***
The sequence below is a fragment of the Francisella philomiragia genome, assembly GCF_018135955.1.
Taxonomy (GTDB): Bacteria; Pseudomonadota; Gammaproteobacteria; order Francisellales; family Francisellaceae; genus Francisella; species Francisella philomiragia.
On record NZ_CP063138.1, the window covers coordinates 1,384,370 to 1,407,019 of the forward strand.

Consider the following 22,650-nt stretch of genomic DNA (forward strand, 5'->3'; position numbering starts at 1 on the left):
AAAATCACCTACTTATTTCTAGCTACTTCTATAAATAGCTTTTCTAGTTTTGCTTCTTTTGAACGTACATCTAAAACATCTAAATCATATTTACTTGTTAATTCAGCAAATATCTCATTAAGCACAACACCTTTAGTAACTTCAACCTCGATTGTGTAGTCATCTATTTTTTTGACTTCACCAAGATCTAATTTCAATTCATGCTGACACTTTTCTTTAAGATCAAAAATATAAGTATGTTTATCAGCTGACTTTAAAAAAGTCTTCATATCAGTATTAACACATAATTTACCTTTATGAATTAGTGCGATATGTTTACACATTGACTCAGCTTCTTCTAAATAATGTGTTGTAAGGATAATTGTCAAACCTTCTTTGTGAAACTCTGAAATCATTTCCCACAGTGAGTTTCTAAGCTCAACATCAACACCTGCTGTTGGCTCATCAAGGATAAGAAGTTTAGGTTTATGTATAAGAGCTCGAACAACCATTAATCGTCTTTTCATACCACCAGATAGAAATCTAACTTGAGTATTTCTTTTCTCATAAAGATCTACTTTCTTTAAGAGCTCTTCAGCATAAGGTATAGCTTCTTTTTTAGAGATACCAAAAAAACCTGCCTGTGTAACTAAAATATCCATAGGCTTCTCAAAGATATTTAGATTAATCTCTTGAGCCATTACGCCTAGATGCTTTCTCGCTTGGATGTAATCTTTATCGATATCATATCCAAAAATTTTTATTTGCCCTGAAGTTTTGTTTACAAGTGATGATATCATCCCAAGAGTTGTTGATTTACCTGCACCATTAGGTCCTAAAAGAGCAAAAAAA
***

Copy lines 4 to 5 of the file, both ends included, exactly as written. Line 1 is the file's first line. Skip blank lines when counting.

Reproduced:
Consider the following 22,650-nt stretch of genomic DNA (forward strand, 5'->3'; position numbering starts at 1 on the left):
AAAATCACCTACTTATTTCTAGCTACTTCTATAAATAGCTTTTCTAGTTTTGCTTCTTTTGAACGTACATCTAAAACATCTAAATCATATTTACTTGTTAATTCAGCAAATATCTCATTAAGCACAACACCTTTAGTAACTTCAACCTCGATTGTGTAGTCATCTATTTTTTTGACTTCACCAAGATCTAATTTCAATTCATGCTGACACTTTTCTTTAAGATCAAAAATATAAGTATGTTTATCAGCTGACTTTAAAAAAGTCTTCATATCAGTATTAACACATAATTTACCTTTATGAATTAGTGCGATATGTTTACACATTGACTCAGCTTCTTCTAAATAATGTGTTGTAAGGATAATTGTCAAACCTTCTTTGTGAAACTCTGAAATCATTTCCCACAGTGAGTTTCTAAGCTCAACATCAACACCTGCTGTTGGCTCATCAAGGATAAGAAGTTTAGGTTTATGTATAAGAGCTCGAACAACCATTAATCGTCTTTTCATACCACCAGATAGAAATCTAACTTGAGTATTTCTTTTCTCATAAAGATCTACTTTCTTTAAGAGCTCTTCAGCATAAGGTATAGCTTCTTTTTTAGAGATACCAAAAAAACCTGCCTGTGTAACTAAAATATCCATAGGCTTCTCAAAGATATTTAGATTAATCTCTTGAGCCATTACGCCTAGATGCTTTCTCGCTTGGATGTAATCTTTATCGATATCATATCCAAAAATTTTTATTTGCCCTGAAGTTTTGTTTACAAGTGATGATATCATCCCAAGAGTTGTTGATTTACCTGCACCATTAGGTCCTAAAAGAGCAAAAAAA